2 Recent Studies Shed New Light on the
Use of Medicinal Marijuana
The National Institute on Drug Abuse says that each day more than 115 people in the United States die after overdosing on opioids.
The U.S. Department of Health and Human Services declared a public health emergency related to the abuse of opiates. Science Daily reports, using HHS statistics, that “opioid overdoses accounted for more than 42,000 deaths in 2016, more than any previous year on record, and more than 40 percent of opioid overdose deaths involved a prescription opioid.”
This opioid epidemic has put incredible pressure on doctors to change the way they treat pain.
The opioid epidemic itself can be traced back to the 1990s, when there was a push to start alleviating the burdens of pain by advocacy groups. Large pharmaceutical companies saw an opening and enticed doctors – in part through misleading marketing about the safety and efficacy of drugs – to prescribe opioids to treats all sorts of pain symptoms.
This gave rise to the proliferation of drugs like hydrocodone, oxycodone, morphine, methadone and fentanyl as America became the world’s leader in opioid prescriptions.
By 2015, the CDC says that enough opioids were prescribed to medicate every American around the clock for three weeks.
As publicity about the opioid crisis and the dangers of these prescription drugs has surged, doctors have begun looking for viable alternatives to opioid prescriptions and it turns out one possible solution may be medicinal marijuana.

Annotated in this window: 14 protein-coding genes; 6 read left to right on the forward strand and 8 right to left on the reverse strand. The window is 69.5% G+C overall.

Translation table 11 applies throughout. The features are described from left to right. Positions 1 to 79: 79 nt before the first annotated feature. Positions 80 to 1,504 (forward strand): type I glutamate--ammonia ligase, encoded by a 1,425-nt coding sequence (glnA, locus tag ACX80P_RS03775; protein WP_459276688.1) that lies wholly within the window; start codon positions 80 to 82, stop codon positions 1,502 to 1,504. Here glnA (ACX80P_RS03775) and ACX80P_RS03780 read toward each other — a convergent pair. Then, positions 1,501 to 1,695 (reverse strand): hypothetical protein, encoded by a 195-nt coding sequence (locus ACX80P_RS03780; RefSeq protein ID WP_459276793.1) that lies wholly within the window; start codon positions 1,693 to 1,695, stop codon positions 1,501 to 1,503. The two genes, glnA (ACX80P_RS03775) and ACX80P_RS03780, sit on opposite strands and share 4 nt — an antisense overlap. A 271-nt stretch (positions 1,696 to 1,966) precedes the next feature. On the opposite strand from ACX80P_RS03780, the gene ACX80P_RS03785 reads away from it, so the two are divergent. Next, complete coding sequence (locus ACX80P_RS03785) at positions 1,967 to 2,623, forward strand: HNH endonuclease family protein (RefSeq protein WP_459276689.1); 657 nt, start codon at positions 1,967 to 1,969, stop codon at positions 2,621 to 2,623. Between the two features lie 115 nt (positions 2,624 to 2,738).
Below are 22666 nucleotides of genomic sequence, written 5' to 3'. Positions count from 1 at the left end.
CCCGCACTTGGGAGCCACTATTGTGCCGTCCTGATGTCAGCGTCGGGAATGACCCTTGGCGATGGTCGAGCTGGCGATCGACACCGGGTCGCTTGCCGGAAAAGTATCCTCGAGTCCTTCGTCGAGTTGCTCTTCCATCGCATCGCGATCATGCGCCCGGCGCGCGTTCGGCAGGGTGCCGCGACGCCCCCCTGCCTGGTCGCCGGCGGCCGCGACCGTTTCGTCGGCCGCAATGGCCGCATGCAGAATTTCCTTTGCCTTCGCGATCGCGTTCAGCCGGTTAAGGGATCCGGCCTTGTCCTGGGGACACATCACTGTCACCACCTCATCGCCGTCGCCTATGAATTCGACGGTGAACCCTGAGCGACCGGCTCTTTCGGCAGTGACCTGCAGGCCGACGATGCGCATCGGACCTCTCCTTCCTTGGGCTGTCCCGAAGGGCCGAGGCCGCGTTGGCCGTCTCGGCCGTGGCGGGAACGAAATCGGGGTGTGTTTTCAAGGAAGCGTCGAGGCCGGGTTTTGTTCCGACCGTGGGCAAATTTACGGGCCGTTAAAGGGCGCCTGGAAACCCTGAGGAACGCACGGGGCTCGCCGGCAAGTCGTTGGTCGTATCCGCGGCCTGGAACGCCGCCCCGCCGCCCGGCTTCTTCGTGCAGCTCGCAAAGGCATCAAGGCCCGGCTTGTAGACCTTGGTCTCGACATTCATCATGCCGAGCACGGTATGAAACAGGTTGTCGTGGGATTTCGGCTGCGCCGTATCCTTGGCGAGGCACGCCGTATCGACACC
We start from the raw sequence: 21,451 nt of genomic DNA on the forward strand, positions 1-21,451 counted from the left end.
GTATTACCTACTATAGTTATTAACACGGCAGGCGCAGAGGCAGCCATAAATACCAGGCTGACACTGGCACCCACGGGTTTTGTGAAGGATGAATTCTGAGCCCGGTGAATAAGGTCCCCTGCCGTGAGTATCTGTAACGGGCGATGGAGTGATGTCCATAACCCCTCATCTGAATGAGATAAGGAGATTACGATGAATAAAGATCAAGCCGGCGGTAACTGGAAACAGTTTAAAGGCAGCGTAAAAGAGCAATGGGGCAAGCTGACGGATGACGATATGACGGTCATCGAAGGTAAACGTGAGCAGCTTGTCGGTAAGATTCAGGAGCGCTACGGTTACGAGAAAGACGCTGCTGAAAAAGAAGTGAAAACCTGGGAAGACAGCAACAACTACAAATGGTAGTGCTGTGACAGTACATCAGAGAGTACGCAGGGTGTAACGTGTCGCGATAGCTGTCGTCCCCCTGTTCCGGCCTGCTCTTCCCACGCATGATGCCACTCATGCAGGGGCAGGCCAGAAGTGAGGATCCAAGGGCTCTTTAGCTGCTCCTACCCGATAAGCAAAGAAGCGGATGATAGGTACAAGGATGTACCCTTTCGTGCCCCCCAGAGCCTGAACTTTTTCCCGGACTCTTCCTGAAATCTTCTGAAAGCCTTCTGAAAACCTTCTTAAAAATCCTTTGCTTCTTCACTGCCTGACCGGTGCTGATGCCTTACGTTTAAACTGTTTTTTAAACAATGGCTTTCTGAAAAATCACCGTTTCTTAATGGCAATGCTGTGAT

New Study Finds Legalized Medical
Cannabis Lowers Opioid Use
Researchers at the University of Georgia released findings in April that show U.S. states that have approved medical cannabis laws have seen a dramatic reduction in opioid use.
Science Daily reports that in a paper published in the Journal of the American Medical Association, Internal Medicine, “researchers examined the number of all opioid prescriptions filled between 2010 and 2015 under Medicare Part D, the prescription drug benefit plan available to Medicare enrollees. In states with medical cannabis dispensaries, the researchers observed a 14.4 percent reduction in use of prescription opioids and nearly a 7 percent reduction in opiate prescriptions filled in states with home-cultivation-only medical cannabis laws.”
Discussing the study findings with Science Daily, W. David Bradford, study co-author and Busbee Chair in Public Policy in the UGA School of Public and International Affairs, said: “Physicians cannot prescribe cannabis; it is still a Schedule I drug, We’re not observing that prescriptions for cannabis go up and prescriptions for opioids go down. We’re just observing what changes when medical cannabis laws are enacted, and we see big reductions in opiate use.”
So Could Medicinal Marijuana be the Solution to the Opioid Crisis That Doctors Have Been Looking For?
Not so fast … says another new study.
The study, conducted by Theodore L. Caputi, BS of University College Cork’s School of Public Health and Keith Humphreys, PhD, of Stanford University and published just two weeks after the UGA study in the Journal of Addiction Medicine found that people who use medical marijuana actually have higher rates of medical and non-medical prescription drug use – including pain relievers.
In other words, while many believe medicinal marijuana is an effective pain reliever that could be substituted for potentially more dangerous opioid medications, more study needs to be done.
As the editors of scientific journal Addiction recently said: “Given … limitations of the evidence, it is premature to recommend the expansion of access to medical cannabis as a policy to reduce opioid overdose risks in the United States and Canada.”